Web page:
And then there's the Tanqueray® gin cookbook about which I just must rant:  call me crazy, but wouldn't you expect a Tanqueray® cookbook to include Tanqueray® in every recipe?  I would, I did and yet not one single recipe for appetizers, etc. contained gin.  Well this was disturbing!  And try as I might to get excited about some of the recipes, I just couldn't and so finally gave up trying to make a dish from the book and focused instead, on my very favorite drink – a martini.  And this is so "Mad Men" that it just all worked and now I can get on with my life.

Before I get into the gist of the recipes, let me just say that I loved Mad Men's ending.  Loved it.  And without giving anything away – in case you haven't seen it yet – there was an "ending" and then there was another ending, one last scene that just tied everything together.  My husband and I clapped at the first one and then after that one last scene, just screamed "It's perfect!  It's just perfect!"  So thank you, Matt Weiner! 

Chicken Tetrazzini – the original recipe with modifications to follow – Serves 4
4 ounces spaghetti
1 can white sauce (Ann's Note:  this product no longer exists)
¾ cup of milk
1 cup cooked diced chicken
4 tablespoons grated Parmesan cheese
1 three-ounce can chopped mushrooms

Okay, so.  Since white sauce no longer exists, I had to decide whether or not to make a basic white sauce, coming up with proportions equal to the can – size unknown – or whether to "cheat" (such a Don Draper thing) and modify the recipe to something that was easier on everybody.  I modified it by following a Betty Crocker recipe that I got off the internet that uses cream instead of white sauce.  You could also make up a white sauce (recipes are everywhere) and then add the milk as directed.  Since we are a two-person household, I opted for the cream rather than keep milk in the fridge that neither of us will drink.

Boil about 4 ounces of spaghetti to taste and drain it.  Set aside in a colander.  To one can of white sauce add three-quarters of a cup of milk, bring it to a boil, and smooth with an egg beater.  Add one cup of cooked diced chicken, four tablespoons of grated Parmesan cheese, and a three-ounce can of chopped mushrooms and their liquid.  Mix the ingredients well.  Put the spaghetti in a buttered baking dish.  Pour over the sauce.  Shred over it more Parmesan cheese and dot with lumps of butter.  Brown under the broiler.

My modifications come to you from Betty Crocker as follows (serves 6)
1 package (7 ounces) spaghetti, broken into thirds
2 cups Green Giant™ frozen sweet peas (Ann's Note:  many modern-day tetrazzini recipes call for peas.  We like them so why not?)
¼ cup butter or margarine
¼ cup Gold Meal™ all-purpose flour
½ teaspoon salt
¼ teaspoon pepper
1 cup Progresso™ chicken broth (Ann's Note:  and wouldn't you know, that's the chicken broth I had in my pantry)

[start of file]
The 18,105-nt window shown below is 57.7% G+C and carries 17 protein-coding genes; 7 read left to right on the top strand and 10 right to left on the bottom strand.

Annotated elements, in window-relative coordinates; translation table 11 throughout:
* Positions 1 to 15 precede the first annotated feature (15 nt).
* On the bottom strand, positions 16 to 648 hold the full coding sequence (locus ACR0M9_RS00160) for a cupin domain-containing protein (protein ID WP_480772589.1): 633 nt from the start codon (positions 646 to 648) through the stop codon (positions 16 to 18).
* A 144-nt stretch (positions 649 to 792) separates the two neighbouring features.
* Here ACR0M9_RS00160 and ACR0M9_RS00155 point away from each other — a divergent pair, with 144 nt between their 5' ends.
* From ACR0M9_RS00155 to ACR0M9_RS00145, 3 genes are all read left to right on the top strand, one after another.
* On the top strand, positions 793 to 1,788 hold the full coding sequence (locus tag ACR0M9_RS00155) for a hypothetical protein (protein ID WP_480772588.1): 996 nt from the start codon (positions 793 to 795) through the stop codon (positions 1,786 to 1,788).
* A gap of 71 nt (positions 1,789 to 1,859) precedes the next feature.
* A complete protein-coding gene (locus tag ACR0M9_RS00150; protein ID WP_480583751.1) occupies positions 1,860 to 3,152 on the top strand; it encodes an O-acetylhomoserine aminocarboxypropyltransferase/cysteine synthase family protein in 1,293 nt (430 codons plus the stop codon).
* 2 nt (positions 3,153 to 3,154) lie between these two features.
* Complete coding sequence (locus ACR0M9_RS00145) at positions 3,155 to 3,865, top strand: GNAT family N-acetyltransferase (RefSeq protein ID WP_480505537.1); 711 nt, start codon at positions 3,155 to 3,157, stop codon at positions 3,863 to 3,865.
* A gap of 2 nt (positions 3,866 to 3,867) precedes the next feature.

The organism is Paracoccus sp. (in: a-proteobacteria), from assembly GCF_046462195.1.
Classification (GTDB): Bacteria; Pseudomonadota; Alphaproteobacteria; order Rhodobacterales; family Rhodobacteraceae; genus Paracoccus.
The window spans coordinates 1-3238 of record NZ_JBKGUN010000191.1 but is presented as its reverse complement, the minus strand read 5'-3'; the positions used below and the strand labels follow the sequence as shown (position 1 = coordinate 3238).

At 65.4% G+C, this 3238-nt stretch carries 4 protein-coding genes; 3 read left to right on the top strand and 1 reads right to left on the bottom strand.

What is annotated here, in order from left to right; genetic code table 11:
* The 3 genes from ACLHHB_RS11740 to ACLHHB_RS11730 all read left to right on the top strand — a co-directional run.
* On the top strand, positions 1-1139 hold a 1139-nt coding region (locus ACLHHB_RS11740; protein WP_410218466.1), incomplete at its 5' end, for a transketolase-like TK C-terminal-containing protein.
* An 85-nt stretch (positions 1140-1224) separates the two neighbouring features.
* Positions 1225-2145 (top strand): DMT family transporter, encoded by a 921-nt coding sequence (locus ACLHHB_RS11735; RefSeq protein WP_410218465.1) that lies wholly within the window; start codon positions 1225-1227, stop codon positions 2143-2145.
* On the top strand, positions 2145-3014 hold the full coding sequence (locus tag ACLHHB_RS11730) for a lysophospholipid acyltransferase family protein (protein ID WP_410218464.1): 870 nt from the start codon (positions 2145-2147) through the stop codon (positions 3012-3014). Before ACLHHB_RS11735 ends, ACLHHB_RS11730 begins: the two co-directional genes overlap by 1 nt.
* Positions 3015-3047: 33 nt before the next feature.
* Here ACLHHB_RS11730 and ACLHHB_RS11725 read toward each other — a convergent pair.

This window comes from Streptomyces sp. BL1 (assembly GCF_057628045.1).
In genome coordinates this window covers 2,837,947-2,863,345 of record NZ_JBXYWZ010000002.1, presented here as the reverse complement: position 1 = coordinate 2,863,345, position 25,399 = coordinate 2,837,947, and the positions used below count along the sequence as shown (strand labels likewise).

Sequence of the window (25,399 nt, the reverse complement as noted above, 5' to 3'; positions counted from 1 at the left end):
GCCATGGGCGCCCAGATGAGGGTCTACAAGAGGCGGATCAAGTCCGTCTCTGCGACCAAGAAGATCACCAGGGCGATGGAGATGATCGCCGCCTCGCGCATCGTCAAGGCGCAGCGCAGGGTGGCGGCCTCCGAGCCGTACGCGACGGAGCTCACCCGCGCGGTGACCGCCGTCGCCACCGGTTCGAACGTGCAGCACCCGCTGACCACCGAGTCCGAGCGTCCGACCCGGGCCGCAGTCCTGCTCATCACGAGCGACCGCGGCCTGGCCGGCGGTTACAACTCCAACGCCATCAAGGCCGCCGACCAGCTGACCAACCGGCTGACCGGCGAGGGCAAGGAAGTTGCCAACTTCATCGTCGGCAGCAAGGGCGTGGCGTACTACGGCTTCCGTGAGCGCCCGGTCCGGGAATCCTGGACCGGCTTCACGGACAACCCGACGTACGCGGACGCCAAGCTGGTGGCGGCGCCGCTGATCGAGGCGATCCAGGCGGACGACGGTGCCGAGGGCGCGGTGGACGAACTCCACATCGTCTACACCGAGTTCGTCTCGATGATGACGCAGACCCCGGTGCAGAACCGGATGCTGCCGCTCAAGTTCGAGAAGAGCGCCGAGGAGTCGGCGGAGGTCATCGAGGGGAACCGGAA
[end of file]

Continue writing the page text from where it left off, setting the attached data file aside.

1 cup whipping cream
2 tablespoons dry sherry or water
2 cups cubed deli rotisserie chicken
1 jar (4.5 oz) Green Giant™ sliced mushrooms, drained
½ cup grated Parmesan cheese

Ann's Note:  butter + flour + milk = white sauce.  This recipe called for 1 cup of cream instead of 1 cup milk making for a richer white sauce.  That said, although the dish started out being oh-so-creamy, the sauce dried out a bit after baking, leaving me to think that making approximately 10 ounces of white sauce and then adding the extra milk was really the way to go.  Lesson learned.

Heat oven to 350F.  (Ann's Note:  the original recipe asks you to use your broiler to finish the recipe.)  Cook and drain spaghetti as directed on the package, adding peas during the last three minutes of cooking.

Meanwhile, melt butter over low heat.  Stir in flour, salt and pepper.  Cook, stirring constantly.  Boil and stir for one minute.  Stir in sherry/water, spaghetti and peas, chicken and mushrooms.

Pour mixture into an ungreased 2-quart casserole.  Sprinkle with cheese.  Bake uncovered about 30 minutes or until bubbly in center.

Ann's Notes:  No way was this all going to fit into a 2-quart casserole (are they kidding me) and so I used two, two-quart casseroles.  And then I am iffy about the 30 minute cooking time uncovered because the dish wasn't creamy like I expected and that disappointed.  It was all good, but I think it suffered from baking without a lid.  Next time around, the lid goes on and instructions be damned!

Haricot Beans A L' Italienne – serving size not given
1 quart (approximately) 1.5-2 pounds haricot vert (a fancier form of green beans)
1 tablespoon butter (approximately)
1 pound butter (2 sticks)
1 ½ - 2 cups hot stock
1 egg yolk
Juice of one half lemon
Parsley, finely chopped (for garnish)

Ann's Note:  once again, I found myself having to translate this recipe into something more modern.  It was almost a disaster until we got the amount of stock to use right.  The numbers given above – 1 ½ - 2 cups – is an approximation.  I think I might have used two cups but am not sure.

Here are the original instructions:  Parboil a quart of beans, drain and finish cooking them in a pan with melted brown butter.  Stir well and serve with the following sauce poured over them.

To make the sauce, melt a pound of butter, stir in an ounce of flour till it is smooth, add enough hot stock to make a sauce, and bring it to a boil.  Strain the sauce and put it back on the fire.  Stir in the beaten yolk of an egg, the juice of half a lemon, and some fine chopped parsley.  Serve very hot.

Tanqueray® Martini – serves 1 (Ann's Note:  I am a huge fan of Blue Coat gin, but Tanqueray® will do)
2 ounces (1/4 cup) Tanqueray® Gin
¼ teaspoon dry vermouth
1 olive or twist of lemon

Place a shaker in the freezer for 1 hour before beginning.  Place Tanqueray® gin in shaker with vermouth.  Add 2 or 3 ice cubes.  Stir well then strain into Martini glass.  Either drop in an olive or dangle a twist of lemon on the rim of the glass.  Serve very cold.

Okay, folks, here in my Martini recipe:  Pour gin of any amount desired into a shaker.  Skip the vermouth all together if you want a dry martini (I do) otherwise, measure out ¼ teaspoon as directed (and this made me chuckle—"a quarter teaspoon?") and add it to the gin.  Add an olive(s) that are either pitted or stuffed with pimiento and most certainly not the gorgonzola-filled ones which are precocious and nasty.  Do NOT add lemon, not as a garnish, not as anything.  Sip.  Breathe out.  Relax.  Rinse and repeat.